In DepthGenomics

Inching toward the 3D genome

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Science  02 Jan 2015:
Vol. 347, Issue 6217, pp. 10
DOI: 10.1126/science.347.6217.10

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Summary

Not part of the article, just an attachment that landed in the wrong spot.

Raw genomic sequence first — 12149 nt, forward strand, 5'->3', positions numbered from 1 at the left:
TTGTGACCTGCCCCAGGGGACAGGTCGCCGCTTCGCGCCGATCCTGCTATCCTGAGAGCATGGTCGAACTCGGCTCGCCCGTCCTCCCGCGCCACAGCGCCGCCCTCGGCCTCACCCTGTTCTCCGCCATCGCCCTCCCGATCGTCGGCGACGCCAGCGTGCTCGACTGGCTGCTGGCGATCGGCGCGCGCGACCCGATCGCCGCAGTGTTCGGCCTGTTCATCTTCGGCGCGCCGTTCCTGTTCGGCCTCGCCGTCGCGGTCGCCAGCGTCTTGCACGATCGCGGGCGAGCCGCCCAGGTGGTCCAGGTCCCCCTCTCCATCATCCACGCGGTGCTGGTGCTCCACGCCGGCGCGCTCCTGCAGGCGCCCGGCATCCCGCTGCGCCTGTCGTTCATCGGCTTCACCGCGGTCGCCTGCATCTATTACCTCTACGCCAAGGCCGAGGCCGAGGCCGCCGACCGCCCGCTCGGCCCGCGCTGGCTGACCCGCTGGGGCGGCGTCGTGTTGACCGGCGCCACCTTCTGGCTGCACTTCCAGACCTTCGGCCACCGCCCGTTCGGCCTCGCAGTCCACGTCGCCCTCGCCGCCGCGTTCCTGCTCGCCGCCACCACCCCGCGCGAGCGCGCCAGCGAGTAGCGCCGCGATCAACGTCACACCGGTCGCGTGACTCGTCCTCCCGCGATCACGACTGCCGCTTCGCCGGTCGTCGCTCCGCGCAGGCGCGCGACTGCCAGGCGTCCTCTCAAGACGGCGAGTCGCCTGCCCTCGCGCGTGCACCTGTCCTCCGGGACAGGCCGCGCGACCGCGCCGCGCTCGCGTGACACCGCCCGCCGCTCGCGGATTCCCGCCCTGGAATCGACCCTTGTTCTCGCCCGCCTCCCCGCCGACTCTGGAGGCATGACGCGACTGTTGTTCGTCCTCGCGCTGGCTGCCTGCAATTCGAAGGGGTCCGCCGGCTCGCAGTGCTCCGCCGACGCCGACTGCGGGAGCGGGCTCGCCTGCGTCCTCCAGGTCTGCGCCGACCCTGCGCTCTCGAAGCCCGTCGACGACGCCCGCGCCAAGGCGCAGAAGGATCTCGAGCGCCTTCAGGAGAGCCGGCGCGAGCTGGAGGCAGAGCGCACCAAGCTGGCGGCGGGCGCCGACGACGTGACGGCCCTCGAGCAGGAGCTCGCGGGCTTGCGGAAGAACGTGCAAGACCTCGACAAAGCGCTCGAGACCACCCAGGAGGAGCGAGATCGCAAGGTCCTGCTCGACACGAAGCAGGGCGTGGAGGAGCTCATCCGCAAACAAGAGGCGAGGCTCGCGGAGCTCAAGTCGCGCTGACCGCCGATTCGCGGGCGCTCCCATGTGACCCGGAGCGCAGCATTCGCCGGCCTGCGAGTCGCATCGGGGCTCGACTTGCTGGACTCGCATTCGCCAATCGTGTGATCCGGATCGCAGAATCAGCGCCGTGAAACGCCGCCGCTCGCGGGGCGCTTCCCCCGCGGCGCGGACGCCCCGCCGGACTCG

Just as folding a flat sheet of paper can transform it into a crane or lotus flower, researchers have come to realize that a complex pattern of loops and folds helps bring particular genes into direct contact with distant stretches of DNA that regulate those genes' activity, spurring the gene expression that makes a bone, muscle, or brain cell—or fuels a cancer. An 11 December report online in Cell revealed the most elaborate maps yet of DNA folding—the so-called nucleome. However, a paper in Genes & Development reported that various mapping techniques sometimes yield patterns that are radically different, raising questions about just what these maps really show. Now, through a new National Institutes of Health effort called the 4D Nucleome, researchers will set out to develop more reliable, accurate, and affordable ways to map and interpret the genome's elaborate folds.